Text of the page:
How do you compete in a food processor battlefield dominated by industry giants? One would think that sending a bigger, more powerful, tricked out model would be the most strategic move. Certainly, sending a little one — a tiny, scaled down version of a food processor — will be like dispatching a pitiful machine to be chopped, sliced, and diced by its bigger counterparts. But in the 1980s, Sunbeam did exactly that. They launched the Little Oskar, a food processor much smaller than existing food processor models. Although it did not exactly turn into David to the industry’s Goliath, as they remained standing, little did the whole world know that the Oskar will make its own, lasting mark.
A History Maker: Pioneering the Mini Food Processor Industry
The Little Oskar made its debut in Australia in 1983 and took the American market by storm a couple of years later. It may be simplistic to describe the Little Oskar as little but that was exactly its appeal. At about 10.5” high, 4.5” wide, and 6.5” deep, it was half the size of the regular food processors which made it compact enough to fit smaller kitchens and convenient to clean and store. Plus it came at a fraction of the price of the bulky models. It was the first of its kind, pioneering a new era for food processors.
In just a few months since the Oskar was launched in the American market, many companies have followed suit. They recognized that there really is a market for smaller food processors. An article in the LA Times written by Minnie Bernardino in 1986, titled “Small Food Processors Are All After Oskar,” named some of the models that first stepped forward to compete with Oskar — Emmie, Herbie, Shortcut and High Performance. Since then, mini food processors have not left the market. Today, there are many great choices of mini food processors in the market although some claim that the Oskar remains undefeated.
If you’re looking to own more modern models, you may want to check out Cuisinart CH-4DC Elite Collection 4-Cup Chopper/Grinder, which comes highly recommended by many. Other choices for smaller capacity food processors are the Black & Decker HC306 1-1/2-Cup One-Touch Electric Chopper, the Hamilton Beach 58149 Blender and Chopper, and the Ninja Master Prep Professional.
Now, let’s go back to the Little Oskar’s story.
A Marketing Success
The mini food processor’s claim to fame can be attributed to a smart marketing move by its creator, Sunbeam, which advertised the Oskar as “a friendly processor that doesn’t require you to go to gourmet cooking school.” Paired with a national TV ad featuring an attractive woman who transitioned from laborious to carefree chopping because of the Oskar, it captured the heart of consumers who were intimidated with larger types or were dissatisfied in owning one. The Little Oskar was perfectly positioned to occupy a unique niche in the food processor market.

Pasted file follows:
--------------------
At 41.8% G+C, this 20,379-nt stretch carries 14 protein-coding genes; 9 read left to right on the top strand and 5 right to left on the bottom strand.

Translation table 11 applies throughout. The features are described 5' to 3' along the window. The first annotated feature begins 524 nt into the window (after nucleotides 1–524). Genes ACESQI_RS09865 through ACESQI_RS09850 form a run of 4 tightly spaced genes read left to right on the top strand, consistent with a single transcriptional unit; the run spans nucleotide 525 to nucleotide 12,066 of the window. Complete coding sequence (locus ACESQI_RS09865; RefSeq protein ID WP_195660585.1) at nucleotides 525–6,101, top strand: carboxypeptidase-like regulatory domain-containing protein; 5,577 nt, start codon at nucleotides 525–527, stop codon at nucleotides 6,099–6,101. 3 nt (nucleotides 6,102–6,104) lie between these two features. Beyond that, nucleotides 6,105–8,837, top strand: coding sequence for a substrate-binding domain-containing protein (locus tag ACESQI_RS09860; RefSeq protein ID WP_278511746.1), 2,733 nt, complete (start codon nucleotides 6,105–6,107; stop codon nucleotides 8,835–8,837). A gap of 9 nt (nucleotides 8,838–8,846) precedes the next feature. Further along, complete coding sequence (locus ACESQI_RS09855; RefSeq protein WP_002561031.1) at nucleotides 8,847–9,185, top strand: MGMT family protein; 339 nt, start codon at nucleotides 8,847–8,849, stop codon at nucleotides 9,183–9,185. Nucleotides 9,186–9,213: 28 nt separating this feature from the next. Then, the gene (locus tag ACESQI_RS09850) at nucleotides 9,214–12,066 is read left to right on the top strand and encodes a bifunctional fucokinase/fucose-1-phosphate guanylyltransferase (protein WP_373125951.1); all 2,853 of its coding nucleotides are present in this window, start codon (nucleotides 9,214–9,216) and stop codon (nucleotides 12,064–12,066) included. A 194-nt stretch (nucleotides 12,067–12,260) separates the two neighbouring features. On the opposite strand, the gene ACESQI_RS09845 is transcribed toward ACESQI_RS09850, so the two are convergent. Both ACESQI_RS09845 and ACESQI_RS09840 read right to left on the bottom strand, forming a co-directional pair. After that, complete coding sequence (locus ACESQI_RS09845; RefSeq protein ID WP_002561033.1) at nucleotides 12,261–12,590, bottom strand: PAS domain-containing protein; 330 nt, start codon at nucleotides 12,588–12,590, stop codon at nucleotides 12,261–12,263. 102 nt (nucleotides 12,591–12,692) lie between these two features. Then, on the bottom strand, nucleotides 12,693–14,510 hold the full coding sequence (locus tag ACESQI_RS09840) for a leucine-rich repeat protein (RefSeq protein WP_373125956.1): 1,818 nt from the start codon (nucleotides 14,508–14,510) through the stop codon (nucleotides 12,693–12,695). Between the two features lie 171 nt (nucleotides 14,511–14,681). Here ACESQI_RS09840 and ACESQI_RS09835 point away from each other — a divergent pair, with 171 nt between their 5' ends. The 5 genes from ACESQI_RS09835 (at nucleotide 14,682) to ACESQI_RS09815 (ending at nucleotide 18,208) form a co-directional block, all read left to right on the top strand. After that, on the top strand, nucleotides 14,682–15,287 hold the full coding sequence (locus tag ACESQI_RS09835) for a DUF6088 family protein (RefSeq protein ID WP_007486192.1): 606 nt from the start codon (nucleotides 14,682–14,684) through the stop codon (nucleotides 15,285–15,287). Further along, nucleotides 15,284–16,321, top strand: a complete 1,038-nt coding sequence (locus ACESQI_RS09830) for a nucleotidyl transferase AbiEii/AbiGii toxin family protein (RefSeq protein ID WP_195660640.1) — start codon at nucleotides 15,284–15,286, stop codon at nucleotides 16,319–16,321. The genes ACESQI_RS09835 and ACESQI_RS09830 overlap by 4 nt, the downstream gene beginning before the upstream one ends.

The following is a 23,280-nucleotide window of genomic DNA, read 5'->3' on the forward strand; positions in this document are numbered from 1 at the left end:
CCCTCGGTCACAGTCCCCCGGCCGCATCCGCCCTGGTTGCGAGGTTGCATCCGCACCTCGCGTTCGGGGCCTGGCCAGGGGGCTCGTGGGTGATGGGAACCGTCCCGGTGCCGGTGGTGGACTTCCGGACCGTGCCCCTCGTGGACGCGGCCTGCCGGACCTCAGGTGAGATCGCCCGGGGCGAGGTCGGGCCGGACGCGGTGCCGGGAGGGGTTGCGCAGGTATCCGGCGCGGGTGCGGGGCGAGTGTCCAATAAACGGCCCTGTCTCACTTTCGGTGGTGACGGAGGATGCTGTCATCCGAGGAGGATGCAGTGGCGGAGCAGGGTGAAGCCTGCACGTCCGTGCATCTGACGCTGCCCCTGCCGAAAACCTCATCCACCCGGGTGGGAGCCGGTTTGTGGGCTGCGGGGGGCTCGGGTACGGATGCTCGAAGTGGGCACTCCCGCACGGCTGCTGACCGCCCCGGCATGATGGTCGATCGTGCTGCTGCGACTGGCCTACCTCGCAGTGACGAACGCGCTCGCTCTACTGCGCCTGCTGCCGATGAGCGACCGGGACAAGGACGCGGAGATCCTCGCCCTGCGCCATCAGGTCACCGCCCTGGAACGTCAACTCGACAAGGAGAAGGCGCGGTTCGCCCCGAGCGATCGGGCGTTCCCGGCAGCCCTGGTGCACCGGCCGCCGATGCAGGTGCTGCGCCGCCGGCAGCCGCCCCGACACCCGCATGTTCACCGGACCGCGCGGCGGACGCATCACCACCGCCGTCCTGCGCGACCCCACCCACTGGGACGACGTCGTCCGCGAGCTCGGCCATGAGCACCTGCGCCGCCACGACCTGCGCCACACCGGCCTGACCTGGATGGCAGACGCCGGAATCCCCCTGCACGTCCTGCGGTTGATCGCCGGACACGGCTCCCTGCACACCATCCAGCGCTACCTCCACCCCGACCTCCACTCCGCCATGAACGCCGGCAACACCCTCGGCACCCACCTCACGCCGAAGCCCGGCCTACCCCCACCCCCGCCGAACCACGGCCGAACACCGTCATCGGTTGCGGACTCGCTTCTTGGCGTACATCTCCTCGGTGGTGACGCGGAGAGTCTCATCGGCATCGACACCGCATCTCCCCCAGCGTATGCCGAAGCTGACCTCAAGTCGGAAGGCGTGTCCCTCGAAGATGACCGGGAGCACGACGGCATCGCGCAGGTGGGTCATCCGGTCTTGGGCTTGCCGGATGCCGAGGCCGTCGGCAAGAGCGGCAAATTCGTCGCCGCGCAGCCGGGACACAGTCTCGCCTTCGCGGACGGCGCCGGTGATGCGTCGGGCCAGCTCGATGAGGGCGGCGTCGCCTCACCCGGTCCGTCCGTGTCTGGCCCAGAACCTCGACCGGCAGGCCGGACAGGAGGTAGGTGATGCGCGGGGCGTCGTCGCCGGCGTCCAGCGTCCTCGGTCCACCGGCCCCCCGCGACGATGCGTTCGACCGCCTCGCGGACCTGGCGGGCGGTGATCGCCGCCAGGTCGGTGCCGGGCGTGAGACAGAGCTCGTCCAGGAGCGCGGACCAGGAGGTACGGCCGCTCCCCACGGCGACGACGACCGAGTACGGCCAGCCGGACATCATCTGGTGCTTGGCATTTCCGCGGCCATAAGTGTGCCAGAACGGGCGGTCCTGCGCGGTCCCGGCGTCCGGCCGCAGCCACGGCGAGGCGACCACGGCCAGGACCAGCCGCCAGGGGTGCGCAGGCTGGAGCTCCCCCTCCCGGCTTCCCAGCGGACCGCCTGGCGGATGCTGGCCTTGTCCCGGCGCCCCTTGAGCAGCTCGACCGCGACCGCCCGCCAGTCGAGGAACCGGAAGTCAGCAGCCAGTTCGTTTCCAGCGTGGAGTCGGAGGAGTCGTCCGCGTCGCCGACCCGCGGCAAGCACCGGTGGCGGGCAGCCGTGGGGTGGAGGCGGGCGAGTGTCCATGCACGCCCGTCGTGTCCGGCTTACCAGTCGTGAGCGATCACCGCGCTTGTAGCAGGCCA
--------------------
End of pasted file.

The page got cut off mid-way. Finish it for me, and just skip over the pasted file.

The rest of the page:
It was such a marketing success that demands for it far exceeded Sunbeam’s projection, leaving the company swamped, not only with hundreds nor thousands but with hundreds of thousands of orders at one point according to an article in the New York Times. Although the target of the marketing strategy was people who have never bought a food processor, purchases came both from first time food processor users and existing owners who wanted an alternative for small scale chopping needs.
Small but Terrible: Beyond the Marketing Hype
Undoubtedly, the initial fame of the Oskar was the result of genius marketing. But did it ever prove its worth or was it all just hype? Did it live up to its name or was it a disappointment? After all, Oskar was an acronym for Outstanding Superior Kitchen All-Rounder, implying excellent performance and versatility. In the 1980s, only time could tell how Little Oskar turned out to be. Now, since time has decades passed, what does it tell us?
Most people have owned their units for ten, twenty, and even thirty years! Indeed, it has stood the test of chopping, grinding, and pureeing time. That’s more than what can be said of some of today’s gadgets, which would cost more than what the Oskar cost then, even with inflation taken into consideration. Do you have one of these antiques in your kitchen? Let us know below what you think about the Little Oskar Food Processor.